With our Snowdon walk now just over a week away, I have been training hard to throw off my winter fitness levels by going up and down as many hills as I can, especially as I felt nowhere near ready for Snowdon after our first training walk up Holcombe Hill via The Rake!
So, making the most of the Bank Holiday weekend and the dry (if chilly) weather, I went on three very different walks in Lancashire, Staffordshire and Cumbria.
Parking in Barley village on Saturday, I walked past a stream through fields of hawthorn blossoms and lambs to an intriguing sign on a gate...
Undaunted, I was soon on the steep path (on the right as you look at the hill) up the side of the Pendle Hill, taking plenty of stops to, er, enjoy the view. This path is challengingly steep, taking you up to 1802 feet with a total ascent of 1150 feet in a very short distance. On such a sunny day, the views were glorious towards Yorkshire and up into Lancashire (see picture at top of page) and after making my way to the trig point, I walked down Ogden Clough past the Upper and Lower Ogden Reservoirs. This walk is great for training because of the steep ascent, while the gentler descent means you can appreciate the views you've worked so hard for as you head back to the village.
The following day I found myself admiring wild orchids, cowslips and what I think are Downy Yellow Violets in the gently winding Manifold Valley nature reserve; built along an old railway line and with only a little ascent up one of many Sugar Loafs across the UK!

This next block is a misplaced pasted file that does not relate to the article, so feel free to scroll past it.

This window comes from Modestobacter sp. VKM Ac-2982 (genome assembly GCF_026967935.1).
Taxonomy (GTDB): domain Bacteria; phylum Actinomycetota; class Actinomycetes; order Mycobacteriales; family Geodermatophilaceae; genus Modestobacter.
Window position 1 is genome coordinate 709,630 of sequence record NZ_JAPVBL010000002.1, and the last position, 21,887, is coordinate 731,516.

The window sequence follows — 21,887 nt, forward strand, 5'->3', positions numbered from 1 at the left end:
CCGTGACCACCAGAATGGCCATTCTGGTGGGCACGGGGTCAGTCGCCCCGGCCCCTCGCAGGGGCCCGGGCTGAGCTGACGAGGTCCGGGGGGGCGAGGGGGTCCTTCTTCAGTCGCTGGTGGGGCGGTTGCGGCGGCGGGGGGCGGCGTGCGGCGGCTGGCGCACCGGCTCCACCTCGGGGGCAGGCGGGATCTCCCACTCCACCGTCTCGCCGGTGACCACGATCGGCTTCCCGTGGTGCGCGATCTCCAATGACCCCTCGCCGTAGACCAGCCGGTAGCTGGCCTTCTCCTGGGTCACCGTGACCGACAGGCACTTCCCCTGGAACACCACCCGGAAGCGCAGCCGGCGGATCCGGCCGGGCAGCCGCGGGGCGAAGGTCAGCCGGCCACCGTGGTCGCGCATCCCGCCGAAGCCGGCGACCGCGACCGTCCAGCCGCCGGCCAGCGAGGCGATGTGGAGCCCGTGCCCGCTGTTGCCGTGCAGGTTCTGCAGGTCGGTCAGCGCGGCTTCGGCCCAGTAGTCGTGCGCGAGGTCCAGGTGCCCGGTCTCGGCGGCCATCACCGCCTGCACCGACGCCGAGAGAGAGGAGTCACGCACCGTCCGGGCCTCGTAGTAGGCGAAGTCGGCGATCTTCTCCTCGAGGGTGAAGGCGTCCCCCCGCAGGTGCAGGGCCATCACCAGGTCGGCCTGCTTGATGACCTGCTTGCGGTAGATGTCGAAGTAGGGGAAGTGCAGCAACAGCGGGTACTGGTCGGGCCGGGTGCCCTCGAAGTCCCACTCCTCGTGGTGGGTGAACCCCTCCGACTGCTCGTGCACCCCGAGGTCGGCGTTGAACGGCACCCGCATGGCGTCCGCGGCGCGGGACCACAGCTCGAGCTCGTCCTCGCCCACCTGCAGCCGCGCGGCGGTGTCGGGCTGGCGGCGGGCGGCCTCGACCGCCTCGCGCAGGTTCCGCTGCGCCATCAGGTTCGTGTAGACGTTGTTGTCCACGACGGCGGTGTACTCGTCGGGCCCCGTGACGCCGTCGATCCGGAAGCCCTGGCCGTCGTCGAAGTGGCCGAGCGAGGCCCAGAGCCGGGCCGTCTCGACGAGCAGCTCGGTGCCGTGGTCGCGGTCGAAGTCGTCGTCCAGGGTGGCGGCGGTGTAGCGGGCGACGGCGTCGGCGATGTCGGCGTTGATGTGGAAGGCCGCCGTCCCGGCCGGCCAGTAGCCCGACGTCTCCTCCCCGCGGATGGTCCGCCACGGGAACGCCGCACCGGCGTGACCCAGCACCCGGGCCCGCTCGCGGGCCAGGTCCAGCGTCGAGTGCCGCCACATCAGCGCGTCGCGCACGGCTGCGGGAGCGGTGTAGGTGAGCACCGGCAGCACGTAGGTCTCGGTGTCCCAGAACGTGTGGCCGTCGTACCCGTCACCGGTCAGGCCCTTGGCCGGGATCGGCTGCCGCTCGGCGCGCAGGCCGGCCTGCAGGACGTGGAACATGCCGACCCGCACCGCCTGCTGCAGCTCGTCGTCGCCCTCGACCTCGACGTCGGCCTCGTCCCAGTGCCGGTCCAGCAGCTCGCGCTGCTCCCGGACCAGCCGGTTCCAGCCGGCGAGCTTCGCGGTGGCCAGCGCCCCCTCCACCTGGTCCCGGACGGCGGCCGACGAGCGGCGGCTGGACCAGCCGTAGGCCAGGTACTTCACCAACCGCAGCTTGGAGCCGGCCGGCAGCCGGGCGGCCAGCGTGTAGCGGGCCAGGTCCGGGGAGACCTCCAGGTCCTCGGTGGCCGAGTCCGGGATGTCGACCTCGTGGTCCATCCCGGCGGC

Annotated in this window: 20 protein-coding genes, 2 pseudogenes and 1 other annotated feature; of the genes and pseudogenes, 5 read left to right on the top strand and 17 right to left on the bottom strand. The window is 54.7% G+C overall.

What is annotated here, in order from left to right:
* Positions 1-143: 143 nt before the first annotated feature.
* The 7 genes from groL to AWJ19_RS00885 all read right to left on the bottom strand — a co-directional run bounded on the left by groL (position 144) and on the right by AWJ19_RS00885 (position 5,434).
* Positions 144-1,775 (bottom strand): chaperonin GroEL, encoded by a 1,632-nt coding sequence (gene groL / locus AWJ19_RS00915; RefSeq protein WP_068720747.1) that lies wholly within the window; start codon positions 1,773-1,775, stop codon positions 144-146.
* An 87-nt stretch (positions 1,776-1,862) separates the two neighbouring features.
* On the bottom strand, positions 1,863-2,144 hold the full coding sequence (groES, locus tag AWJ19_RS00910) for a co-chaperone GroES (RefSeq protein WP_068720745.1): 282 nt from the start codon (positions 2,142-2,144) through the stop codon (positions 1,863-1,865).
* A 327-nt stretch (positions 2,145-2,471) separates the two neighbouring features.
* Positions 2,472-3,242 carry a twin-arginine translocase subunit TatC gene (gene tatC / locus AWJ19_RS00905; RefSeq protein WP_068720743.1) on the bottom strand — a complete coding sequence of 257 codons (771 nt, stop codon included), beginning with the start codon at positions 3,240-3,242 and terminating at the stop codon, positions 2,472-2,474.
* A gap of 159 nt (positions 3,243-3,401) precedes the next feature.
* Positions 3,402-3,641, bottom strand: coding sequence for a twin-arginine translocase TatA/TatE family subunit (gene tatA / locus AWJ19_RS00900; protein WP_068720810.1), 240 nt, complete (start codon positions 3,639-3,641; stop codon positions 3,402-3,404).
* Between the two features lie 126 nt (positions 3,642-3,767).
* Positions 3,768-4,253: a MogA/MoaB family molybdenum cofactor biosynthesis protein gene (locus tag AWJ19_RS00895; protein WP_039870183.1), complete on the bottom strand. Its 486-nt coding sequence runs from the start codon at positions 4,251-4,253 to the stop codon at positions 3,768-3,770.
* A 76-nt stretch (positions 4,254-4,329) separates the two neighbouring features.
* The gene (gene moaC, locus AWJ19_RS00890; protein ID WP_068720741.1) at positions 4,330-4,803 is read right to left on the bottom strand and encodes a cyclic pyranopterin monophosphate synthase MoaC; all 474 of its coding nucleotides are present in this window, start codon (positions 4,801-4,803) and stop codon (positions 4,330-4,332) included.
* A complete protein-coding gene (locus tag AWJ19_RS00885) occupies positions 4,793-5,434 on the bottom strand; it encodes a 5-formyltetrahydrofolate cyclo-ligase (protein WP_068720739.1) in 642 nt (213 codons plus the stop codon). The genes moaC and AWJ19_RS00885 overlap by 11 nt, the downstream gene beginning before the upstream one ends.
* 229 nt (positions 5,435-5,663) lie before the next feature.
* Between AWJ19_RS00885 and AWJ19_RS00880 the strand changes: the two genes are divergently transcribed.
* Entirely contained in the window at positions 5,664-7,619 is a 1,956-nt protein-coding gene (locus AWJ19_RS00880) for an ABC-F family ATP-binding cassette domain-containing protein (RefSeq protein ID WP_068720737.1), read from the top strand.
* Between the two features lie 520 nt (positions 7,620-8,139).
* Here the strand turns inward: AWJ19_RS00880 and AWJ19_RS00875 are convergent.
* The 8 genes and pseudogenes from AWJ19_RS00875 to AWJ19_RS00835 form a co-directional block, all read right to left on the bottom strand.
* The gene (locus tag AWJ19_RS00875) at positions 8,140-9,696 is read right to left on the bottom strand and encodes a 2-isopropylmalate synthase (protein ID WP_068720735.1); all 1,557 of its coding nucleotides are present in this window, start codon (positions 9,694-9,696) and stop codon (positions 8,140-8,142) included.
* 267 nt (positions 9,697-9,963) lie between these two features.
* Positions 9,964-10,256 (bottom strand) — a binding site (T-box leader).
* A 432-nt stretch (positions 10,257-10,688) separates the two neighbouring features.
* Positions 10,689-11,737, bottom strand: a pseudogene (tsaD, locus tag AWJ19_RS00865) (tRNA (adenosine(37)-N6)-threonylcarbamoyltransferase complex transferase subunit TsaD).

On Bank Holiday Monday, in an effort to avoid the highway of the main track up The Old Man of Coniston (I am always amazed how many people there are on these mountains, when I find it so daunting every time I am standing at the foot of one), I headed up the grassy Jack Diamond Path that zig zags up to the summit, with views over Coniston Water and over to the coast. Despite a terrible forecast, I watched the rain showers pass me by all day, leaving me to enjoy freezing sunshine at the summit with clear views of all the nearby fells, some still covered in snow. This is an ascent of 2296 feet and I made my way back down via the col of Goat's Hawse, past Goat's Water and back to the Walna Scar Road, tired but happy.
So although I know I will stand at the bottom of Snowdon next week thinking "How will I do this?", at least my body is more prepared now for the 3000 feet of ascent, even if my mind is unconvinced!
We are climbing Snowdon on 18th May, both as a wellbeing goal and to raise funds for Buddy's for children with autism.
Please click to visit the charity's Go Fund Me page if you would like to donate.
You can read the other team blogs .